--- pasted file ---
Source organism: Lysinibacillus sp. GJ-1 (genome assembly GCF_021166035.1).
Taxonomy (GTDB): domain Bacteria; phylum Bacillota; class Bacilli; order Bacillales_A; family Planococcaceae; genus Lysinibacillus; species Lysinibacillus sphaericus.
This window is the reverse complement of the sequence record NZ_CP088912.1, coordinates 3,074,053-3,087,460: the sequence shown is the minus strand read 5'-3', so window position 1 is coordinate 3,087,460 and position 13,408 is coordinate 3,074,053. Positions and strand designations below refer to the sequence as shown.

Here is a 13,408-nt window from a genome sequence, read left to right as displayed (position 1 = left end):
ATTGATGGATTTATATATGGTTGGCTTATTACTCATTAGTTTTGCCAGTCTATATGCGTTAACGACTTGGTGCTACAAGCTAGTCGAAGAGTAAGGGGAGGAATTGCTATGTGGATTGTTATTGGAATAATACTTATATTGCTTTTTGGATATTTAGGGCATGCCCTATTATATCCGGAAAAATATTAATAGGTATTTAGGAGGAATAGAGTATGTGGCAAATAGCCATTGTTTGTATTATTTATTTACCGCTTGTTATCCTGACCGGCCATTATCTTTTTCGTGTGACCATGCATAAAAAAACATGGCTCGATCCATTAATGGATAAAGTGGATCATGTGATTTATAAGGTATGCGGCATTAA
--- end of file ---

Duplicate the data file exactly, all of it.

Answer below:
Source organism: Lysinibacillus sp. GJ-1 (genome assembly GCF_021166035.1).
Taxonomy (GTDB): domain Bacteria; phylum Bacillota; class Bacilli; order Bacillales_A; family Planococcaceae; genus Lysinibacillus; species Lysinibacillus sphaericus.
This window is the reverse complement of the sequence record NZ_CP088912.1, coordinates 3,074,053-3,087,460: the sequence shown is the minus strand read 5'-3', so window position 1 is coordinate 3,087,460 and position 13,408 is coordinate 3,074,053. Positions and strand designations below refer to the sequence as shown.

Here is a 13,408-nt window from a genome sequence, read left to right as displayed (position 1 = left end):
ATTGATGGATTTATATATGGTTGGCTTATTACTCATTAGTTTTGCCAGTCTATATGCGTTAACGACTTGGTGCTACAAGCTAGTCGAAGAGTAAGGGGAGGAATTGCTATGTGGATTGTTATTGGAATAATACTTATATTGCTTTTTGGATATTTAGGGCATGCCCTATTATATCCGGAAAAATATTAATAGGTATTTAGGAGGAATAGAGTATGTGGCAAATAGCCATTGTTTGTATTATTTATTTACCGCTTGTTATCCTGACCGGCCATTATCTTTTTCGTGTGACCATGCATAAAAAAACATGGCTCGATCCATTAATGGATAAAGTGGATCATGTGATTTATAAGGTATGCGGCATTAA